Stephen Liu, MD: CheckMate 227 was a randomized trial that included patients with stage IV or recurrent non–small cell lung cancer and no prior systemic therapy for advanced disease. Patients with known EGFR mutations or ALK fusions were excluded, as were patients with untreated, unstable brain metastases. It did include patients with both squamous and nonsquamous histologies. About 30% of patients in this trial had squamous non–small cell lung cancer. It’s a bit higher than some other studies, like KEYNOTE-024, where it was about 20%. You want to factor that in when you look at the numbers, as some populations do have a slightly worse prognosis.
In the 3-year update, the median survival for the PD-L1–positive group was 17.1 months, compared with 14.9 months with chemotherapy. That’s a hazard ratio of 0.79 for death. The landmark survival rates favored duel-checkpoint blockade. The 2-year OS [overall survival] rate was 40% versus 33% with chemotherapy, and the 3-year survival rate was 33% versus 22%. What I thought was maybe more compelling was the PD-L1–negative cohort, where the hazard ratio was better at 0.64. The difference in hazard ratio for death, 0.64 in PD-L1 negative, 0.79 in PD-L1 positive, was primarily because of the performance of the chemotherapy arm. The nivo-ipi [nivolumab-ipilimumab] arm was remarkably consistent when we compare the PD-L1 positive and negative. In the positive group, 17.1 months was the median survival; in the negative, 17.2. We usually expect a bit of a drop-off in the PD-L1–negative cohort. We didn’t see that with nivolumab and ipilimumab. While chemotherapy was factoring in a bit worse in the PD-L1–negative group, nivolumab and ipilimumab performed consistently well.
Neal E. Ready, MD, PhD: CheckMate 227 was a large, randomized phase 3 trial, and a major component of that trial was looking at the immune combination of nivolumab plus ipilimumab compared with chemotherapy. And the overall survival end point was the primary end point for this trial in PD-L1–positive lung cancer. This trial met its primary end point. It was clearly an improvement in overall survival for the immune combination, compared with chemotherapy that was both clinically and statistically significant.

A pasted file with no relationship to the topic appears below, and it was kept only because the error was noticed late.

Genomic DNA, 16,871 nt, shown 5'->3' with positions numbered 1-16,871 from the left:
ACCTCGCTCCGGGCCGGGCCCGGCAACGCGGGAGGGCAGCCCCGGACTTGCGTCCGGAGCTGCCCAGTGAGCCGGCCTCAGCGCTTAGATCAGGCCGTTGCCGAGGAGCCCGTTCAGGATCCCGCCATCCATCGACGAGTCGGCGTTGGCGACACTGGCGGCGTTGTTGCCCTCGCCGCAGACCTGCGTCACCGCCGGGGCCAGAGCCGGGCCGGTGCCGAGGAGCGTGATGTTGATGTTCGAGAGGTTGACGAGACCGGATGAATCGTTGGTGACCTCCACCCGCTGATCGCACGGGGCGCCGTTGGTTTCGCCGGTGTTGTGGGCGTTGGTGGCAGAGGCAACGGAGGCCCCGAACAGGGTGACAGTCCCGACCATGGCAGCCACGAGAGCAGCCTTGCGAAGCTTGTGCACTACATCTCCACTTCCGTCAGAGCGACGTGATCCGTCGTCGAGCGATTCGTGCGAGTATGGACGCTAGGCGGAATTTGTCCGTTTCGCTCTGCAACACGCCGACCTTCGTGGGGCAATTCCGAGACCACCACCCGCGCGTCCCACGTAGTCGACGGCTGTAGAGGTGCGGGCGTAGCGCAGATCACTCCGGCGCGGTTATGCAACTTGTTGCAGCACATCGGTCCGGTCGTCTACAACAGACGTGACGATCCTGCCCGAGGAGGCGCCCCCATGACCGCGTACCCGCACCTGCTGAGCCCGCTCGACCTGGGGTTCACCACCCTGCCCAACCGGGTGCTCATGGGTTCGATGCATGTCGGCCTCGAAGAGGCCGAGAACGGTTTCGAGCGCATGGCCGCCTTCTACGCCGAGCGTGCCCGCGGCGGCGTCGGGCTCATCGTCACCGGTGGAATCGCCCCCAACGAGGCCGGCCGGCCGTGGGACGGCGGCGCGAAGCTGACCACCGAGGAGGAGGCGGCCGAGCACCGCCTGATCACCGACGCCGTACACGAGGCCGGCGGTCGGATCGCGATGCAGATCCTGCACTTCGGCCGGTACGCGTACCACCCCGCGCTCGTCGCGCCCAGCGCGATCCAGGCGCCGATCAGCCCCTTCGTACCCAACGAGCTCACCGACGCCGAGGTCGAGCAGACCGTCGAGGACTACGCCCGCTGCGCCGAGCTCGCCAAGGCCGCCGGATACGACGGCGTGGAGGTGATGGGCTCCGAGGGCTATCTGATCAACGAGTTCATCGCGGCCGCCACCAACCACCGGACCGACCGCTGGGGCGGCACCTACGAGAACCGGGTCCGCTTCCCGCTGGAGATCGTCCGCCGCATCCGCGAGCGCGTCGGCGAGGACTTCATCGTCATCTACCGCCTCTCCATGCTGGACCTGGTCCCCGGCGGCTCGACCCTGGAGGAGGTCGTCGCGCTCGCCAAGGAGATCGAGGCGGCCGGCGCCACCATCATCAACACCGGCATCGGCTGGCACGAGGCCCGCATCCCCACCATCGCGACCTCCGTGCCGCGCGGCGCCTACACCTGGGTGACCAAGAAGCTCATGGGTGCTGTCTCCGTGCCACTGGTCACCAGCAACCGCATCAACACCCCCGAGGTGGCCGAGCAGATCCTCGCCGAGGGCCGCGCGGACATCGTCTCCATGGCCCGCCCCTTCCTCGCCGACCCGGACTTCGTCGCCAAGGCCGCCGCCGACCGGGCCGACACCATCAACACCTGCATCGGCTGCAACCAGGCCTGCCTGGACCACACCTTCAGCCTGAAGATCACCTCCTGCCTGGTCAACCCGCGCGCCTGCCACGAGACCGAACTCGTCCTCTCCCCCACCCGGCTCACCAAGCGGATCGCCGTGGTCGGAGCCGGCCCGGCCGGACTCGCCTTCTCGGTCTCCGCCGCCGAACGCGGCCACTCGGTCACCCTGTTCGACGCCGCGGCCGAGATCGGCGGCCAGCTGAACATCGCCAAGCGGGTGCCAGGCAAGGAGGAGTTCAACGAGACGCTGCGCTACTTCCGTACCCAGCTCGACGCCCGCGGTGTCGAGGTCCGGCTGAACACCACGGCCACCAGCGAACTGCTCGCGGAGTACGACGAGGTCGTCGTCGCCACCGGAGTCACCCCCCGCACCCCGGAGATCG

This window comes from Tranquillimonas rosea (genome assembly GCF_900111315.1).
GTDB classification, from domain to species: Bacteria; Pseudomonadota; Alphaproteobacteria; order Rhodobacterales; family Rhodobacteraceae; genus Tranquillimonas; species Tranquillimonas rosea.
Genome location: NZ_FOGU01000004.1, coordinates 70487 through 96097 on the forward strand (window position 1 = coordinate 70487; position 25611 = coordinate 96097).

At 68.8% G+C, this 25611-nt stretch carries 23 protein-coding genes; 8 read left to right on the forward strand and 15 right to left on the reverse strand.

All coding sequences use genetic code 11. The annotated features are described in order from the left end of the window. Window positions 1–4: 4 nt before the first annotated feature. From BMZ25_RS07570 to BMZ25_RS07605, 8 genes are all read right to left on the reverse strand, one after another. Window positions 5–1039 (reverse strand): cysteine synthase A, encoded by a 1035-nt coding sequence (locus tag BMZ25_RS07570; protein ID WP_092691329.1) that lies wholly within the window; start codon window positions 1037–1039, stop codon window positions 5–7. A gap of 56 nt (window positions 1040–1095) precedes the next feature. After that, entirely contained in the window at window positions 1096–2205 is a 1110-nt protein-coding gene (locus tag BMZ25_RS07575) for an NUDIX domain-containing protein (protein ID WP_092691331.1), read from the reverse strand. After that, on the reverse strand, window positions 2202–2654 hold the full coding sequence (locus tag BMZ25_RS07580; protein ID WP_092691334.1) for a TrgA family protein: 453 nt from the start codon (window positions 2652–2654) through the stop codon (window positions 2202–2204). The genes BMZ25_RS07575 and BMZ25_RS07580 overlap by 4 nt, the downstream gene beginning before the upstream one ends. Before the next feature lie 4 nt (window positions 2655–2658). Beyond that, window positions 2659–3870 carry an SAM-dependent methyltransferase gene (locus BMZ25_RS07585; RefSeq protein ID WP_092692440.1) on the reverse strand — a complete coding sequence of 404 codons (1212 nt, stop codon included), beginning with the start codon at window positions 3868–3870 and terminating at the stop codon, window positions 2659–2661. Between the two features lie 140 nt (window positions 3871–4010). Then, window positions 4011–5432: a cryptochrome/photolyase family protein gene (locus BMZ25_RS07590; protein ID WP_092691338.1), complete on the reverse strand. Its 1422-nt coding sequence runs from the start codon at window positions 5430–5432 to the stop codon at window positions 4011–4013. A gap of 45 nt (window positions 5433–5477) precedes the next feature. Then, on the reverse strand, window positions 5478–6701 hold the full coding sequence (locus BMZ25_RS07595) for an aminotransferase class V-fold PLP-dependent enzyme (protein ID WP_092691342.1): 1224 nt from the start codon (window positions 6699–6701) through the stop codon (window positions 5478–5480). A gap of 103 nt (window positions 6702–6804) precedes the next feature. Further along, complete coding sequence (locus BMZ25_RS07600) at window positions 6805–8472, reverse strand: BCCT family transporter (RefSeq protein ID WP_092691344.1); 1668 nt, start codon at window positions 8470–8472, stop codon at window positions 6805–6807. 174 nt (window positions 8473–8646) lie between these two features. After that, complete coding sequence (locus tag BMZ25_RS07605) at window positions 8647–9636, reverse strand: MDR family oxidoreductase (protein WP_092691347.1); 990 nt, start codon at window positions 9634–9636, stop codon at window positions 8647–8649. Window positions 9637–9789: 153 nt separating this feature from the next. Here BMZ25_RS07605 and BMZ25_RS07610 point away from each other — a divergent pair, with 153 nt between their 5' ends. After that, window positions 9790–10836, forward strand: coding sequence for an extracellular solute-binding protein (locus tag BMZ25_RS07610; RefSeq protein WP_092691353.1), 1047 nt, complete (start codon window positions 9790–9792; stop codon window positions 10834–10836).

Stephen Liu, MD: In CheckMate 227, progression-free survival [PFS] was superior with dual-checkpoint blockade. Using nivolumab and ipilimumab compared with histology-specific chemotherapy, hazard ratio for PFS was 0.81 in the PD-L1–positive group, 0.75 in the PD-L1–negative group. The 3-year PFS rate was 18% among positive patients, 13% among negative. Response rate was also higher with just the nivolumab-ipilimumab combination, at 36% in the positive versus 27% in the negative group. What was most impressive, looking at the outcomes in CheckMate 227, was the duration of response. In the PD-L1–positive group, that duration of response was 23.2 months, almost 2 years, for a median duration of response. The PD-L1 negative cohort had an 18-month duration of response. These responses are remarkably durable when we consider the responses we’re achieving with dual-checkpoint blockade compared with chemotherapy-immunotherapy. When we look at chemotherapy-immunotherapy, some of the responses we see are those durable immunotherapy-based responses. But some are just chemotherapy responses, which are somewhat transient. When we’re using only dual checkpoint, the responses we see are immunotherapy-based responses, and those tend to be more durable. A duration of response of almost 2 years is quite compelling, and it’s difficult to ignore that.
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